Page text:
“This contractor did stump his toe a few times,” Sikes said of Miami-based Recchi-GLF, which had to redo portions of the bridge work. “There’s plenty of pitfalls in this kind of construction.”

Delays have made the bridge a subject of ridicule among locals. Uncertainty causes a few to wonder whether the bridge is even safe. But most Brunswick area residents express a sense of relief that the bridge will finally open. The state DOT held an open house for the bridge Saturday in conjunction with a rally to support troops from nearby Fort Stewart at war in Iraq.

On Wednesday, the bridge was a topic of conversation between lunch tables at Mack’s Bar-be-que Place on U.S 17, a couple of miles from the port. Owner Mack Wilson expects such interest in the bridge to draw curious tourists from I-95, the Atlantic Coast’s interstate spine.

“They can come right by here and get back on I-95,” he said. “It should be a really good boost for us.”

Tourism accounts for about 60 percent of the local economy, according to the Chamber of Commerce. Manufacturing, the port and the Federal Law Enforcement Training Center in Brunswick account for most of the rest.

Bill Dawson, general operations manager for the Port of Brunswick, said the new bridge’s “unlimited” horizontal clearance will allow the facility to keep its current customers happy. Many are forced to bring in ships at less than full capacity to make the old bridge’s 250-foot-wide clearance. That increases shipping costs for industries that use the port.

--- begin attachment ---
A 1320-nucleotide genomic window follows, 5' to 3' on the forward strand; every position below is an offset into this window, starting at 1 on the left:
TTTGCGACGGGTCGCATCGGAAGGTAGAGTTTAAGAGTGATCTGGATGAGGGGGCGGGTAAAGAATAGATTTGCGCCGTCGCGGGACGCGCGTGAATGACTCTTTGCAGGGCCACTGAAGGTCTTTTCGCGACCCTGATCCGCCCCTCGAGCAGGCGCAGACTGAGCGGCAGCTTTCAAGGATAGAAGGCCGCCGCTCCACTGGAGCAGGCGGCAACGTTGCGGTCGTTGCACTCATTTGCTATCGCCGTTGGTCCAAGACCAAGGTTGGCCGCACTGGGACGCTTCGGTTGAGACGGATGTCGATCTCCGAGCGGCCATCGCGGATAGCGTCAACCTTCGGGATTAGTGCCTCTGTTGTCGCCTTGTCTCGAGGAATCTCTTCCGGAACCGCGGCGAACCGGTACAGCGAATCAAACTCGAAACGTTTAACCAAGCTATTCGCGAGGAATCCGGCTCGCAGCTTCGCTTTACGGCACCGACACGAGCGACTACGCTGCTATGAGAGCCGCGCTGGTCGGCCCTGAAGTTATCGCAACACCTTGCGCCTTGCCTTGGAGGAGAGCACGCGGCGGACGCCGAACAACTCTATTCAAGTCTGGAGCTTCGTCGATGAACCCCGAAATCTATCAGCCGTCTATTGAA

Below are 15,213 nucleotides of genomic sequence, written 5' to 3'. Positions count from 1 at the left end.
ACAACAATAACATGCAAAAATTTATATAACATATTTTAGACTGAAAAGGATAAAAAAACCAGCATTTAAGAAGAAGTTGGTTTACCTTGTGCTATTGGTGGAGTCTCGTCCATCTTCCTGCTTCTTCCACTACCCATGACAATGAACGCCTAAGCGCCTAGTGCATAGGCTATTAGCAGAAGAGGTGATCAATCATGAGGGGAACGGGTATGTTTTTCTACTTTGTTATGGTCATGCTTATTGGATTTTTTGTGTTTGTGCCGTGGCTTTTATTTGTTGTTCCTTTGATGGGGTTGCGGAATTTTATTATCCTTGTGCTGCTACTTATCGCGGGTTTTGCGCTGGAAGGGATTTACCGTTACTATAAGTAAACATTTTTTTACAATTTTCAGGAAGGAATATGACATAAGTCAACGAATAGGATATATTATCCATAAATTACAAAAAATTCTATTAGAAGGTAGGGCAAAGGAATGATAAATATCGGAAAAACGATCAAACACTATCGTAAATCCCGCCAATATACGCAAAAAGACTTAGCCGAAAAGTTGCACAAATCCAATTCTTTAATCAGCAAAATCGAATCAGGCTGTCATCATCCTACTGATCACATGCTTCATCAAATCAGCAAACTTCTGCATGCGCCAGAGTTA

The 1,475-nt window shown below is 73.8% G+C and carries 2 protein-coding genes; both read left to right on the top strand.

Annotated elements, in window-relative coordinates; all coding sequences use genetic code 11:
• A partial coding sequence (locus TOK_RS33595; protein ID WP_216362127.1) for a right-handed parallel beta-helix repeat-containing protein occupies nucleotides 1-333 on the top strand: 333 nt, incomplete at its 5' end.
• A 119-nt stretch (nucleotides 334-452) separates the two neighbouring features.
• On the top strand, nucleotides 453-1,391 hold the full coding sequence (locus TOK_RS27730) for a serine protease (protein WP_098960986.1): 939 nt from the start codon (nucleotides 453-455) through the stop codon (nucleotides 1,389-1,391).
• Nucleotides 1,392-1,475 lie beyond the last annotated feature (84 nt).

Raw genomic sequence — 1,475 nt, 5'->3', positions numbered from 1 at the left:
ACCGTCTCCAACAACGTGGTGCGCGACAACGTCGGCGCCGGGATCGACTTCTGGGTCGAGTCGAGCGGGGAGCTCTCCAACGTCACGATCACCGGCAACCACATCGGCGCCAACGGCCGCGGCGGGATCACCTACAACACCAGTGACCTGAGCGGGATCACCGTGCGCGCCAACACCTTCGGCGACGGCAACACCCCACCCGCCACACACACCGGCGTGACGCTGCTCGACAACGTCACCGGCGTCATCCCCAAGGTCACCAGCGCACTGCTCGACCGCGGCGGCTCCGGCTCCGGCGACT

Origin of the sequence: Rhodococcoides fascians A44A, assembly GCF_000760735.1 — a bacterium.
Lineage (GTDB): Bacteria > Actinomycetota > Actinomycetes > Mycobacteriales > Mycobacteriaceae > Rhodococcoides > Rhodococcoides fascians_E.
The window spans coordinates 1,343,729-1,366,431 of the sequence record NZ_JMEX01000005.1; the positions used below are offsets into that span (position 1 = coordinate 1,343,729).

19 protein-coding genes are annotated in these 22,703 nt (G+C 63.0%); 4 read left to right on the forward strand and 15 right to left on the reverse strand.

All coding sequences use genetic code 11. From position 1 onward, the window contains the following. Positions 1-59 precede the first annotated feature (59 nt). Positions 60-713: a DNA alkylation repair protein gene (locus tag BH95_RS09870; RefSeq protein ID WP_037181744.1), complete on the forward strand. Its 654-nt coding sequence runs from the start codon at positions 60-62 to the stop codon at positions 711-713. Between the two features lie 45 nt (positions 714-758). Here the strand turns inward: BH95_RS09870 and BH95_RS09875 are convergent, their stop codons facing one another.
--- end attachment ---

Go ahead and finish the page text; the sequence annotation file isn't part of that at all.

Old bridge will go

There is also potential for new shipping business. Dawson expects to move 300,000 new cars --- everything from Porsches to Hyundais --- through the port this year. At Colonel’s Island, where the autos are stored and processed for shipment to dealers, there is room to expand. Removing the old bridge will be completed next year, and the shipping channel will be dredged 6 feet deeper and to a width of 400 feet under the bridge. At that point, the port will be able to accommodate the newest class of super car-carrying ships.

“You’re trying to allow for future growth without a noose around your neck,” Dawson said.

Fendig also looks forward to when Brunswick blossoms into what he said will be a “world-class” port. He retired from piloting cargo ships a few years ago, but Fendig still helps manage the local pilots’ association and is one of the port’s biggest boosters.

After the ‘72 crash, a Coast Guard investigation cleared Fendig of any negligence and determined the helmsman’s wrong rudder turn was the primary cause of the collision. Lawsuits followed. Fendig said it was years before he could talk about the accident.

Last week, demolition crews prepared to dismantle the old bridge’s clunky green lift span, which will be floated away on a barge within weeks.

Fendig hopes to get his tugboat involved in towing the bridge out to sea. “If we get to put a line on it,” he said, “I’m going to tie the knot.”

News researcher Sharon Gaus contributed to this article.